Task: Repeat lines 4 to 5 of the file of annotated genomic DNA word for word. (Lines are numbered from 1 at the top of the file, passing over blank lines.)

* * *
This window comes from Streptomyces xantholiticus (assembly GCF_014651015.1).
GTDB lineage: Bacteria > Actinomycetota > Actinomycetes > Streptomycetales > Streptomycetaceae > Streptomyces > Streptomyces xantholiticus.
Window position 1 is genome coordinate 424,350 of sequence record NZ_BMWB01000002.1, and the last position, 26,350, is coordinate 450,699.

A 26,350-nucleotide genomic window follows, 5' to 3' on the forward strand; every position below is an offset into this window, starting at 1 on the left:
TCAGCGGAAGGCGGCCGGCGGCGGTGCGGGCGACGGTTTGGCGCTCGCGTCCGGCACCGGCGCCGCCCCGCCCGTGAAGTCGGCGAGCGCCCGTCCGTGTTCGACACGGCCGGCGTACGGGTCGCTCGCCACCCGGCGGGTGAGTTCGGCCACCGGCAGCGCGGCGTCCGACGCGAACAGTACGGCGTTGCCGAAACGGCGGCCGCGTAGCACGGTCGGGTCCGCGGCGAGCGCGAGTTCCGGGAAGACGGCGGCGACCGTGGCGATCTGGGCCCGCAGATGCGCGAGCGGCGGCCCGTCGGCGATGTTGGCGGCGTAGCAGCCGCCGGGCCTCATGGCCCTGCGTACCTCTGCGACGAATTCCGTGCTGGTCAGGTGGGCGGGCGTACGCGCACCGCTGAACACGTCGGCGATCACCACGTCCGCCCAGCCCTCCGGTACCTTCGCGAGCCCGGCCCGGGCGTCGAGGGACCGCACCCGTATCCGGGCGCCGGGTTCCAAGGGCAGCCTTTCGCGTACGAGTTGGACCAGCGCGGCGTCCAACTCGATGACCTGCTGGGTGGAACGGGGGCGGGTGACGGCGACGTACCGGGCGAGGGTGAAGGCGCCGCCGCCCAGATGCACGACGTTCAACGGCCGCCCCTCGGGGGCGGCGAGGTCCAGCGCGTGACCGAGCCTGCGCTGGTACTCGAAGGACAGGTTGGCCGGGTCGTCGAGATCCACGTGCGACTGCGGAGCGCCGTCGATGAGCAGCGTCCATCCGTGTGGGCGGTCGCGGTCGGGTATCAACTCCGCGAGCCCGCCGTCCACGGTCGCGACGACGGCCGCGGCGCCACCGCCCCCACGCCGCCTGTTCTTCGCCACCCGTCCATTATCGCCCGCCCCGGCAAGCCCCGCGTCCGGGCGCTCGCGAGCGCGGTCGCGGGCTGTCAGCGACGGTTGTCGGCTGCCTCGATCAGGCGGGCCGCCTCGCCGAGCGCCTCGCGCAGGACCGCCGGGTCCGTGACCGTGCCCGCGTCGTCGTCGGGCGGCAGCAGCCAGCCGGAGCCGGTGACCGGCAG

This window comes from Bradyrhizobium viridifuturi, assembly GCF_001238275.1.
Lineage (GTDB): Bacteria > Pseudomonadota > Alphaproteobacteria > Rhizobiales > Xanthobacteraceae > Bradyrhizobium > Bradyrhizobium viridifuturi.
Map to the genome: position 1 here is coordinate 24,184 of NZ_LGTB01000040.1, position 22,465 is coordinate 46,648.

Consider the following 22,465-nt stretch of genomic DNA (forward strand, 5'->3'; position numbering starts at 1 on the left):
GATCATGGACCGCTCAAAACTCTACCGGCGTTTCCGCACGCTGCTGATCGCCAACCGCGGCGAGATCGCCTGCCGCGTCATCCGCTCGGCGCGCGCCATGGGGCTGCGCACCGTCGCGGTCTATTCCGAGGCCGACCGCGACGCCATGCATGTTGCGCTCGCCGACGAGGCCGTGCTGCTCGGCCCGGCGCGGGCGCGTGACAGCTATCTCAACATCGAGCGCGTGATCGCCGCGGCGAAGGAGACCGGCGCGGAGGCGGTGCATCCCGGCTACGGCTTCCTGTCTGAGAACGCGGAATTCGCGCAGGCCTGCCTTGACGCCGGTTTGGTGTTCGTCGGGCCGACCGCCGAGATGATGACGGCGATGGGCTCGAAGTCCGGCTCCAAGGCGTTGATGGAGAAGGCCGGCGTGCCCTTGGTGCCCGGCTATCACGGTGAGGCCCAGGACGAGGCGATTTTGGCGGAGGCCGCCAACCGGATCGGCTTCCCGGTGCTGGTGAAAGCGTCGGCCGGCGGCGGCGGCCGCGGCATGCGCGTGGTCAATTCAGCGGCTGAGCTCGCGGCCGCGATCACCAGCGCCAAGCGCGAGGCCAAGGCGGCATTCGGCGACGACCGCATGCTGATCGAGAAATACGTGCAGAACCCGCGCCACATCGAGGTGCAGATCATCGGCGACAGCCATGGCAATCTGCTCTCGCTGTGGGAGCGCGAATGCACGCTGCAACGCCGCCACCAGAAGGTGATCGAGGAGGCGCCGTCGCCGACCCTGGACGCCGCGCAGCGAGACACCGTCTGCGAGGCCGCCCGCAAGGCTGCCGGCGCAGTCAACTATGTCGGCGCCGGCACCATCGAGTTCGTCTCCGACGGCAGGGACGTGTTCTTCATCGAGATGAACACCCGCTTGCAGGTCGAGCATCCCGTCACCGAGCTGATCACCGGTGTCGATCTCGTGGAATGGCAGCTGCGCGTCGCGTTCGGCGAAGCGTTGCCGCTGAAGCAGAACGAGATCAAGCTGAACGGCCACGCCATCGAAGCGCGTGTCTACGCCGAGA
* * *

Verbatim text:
A 26,350-nucleotide genomic window follows, 5' to 3' on the forward strand; every position below is an offset into this window, starting at 1 on the left:
TCAGCGGAAGGCGGCCGGCGGCGGTGCGGGCGACGGTTTGGCGCTCGCGTCCGGCACCGGCGCCGCCCCGCCCGTGAAGTCGGCGAGCGCCCGTCCGTGTTCGACACGGCCGGCGTACGGGTCGCTCGCCACCCGGCGGGTGAGTTCGGCCACCGGCAGCGCGGCGTCCGACGCGAACAGTACGGCGTTGCCGAAACGGCGGCCGCGTAGCACGGTCGGGTCCGCGGCGAGCGCGAGTTCCGGGAAGACGGCGGCGACCGTGGCGATCTGGGCCCGCAGATGCGCGAGCGGCGGCCCGTCGGCGATGTTGGCGGCGTAGCAGCCGCCGGGCCTCATGGCCCTGCGTACCTCTGCGACGAATTCCGTGCTGGTCAGGTGGGCGGGCGTACGCGCACCGCTGAACACGTCGGCGATCACCACGTCCGCCCAGCCCTCCGGTACCTTCGCGAGCCCGGCCCGGGCGTCGAGGGACCGCACCCGTATCCGGGCGCCGGGTTCCAAGGGCAGCCTTTCGCGTACGAGTTGGACCAGCGCGGCGTCCAACTCGATGACCTGCTGGGTGGAACGGGGGCGGGTGACGGCGACGTACCGGGCGAGGGTGAAGGCGCCGCCGCCCAGATGCACGACGTTCAACGGCCGCCCCTCGGGGGCGGCGAGGTCCAGCGCGTGACCGAGCCTGCGCTGGTACTCGAAGGACAGGTTGGCCGGGTCGTCGAGATCCACGTGCGACTGCGGAGCGCCGTCGATGAGCAGCGTCCATCCGTGTGGGCGGTCGCGGTCGGGTATCAACTCCGCGAGCCCGCCGTCCACGGTCGCGACGACGGCCGCGGCGCCACCGCCCCCACGCCGCCTGTTCTTCGCCACCCGTCCATTATCGCCCGCCCCGGCAAGCCCCGCGTCCGGGCGCTCGCGAGCGCGGTCGCGGGCTGTCAGCGACGGTTGTCGGCTGCCTCGATCAGGCGGGCCGCCTCGCCGAGCGCCTCGCGCAGGACCGCCGGGTCCGTGACCGTGCCCGCGTCGTCGTCGGGCGGCAGCAGCCAGCCGGAGCCGGTGACCGGCAG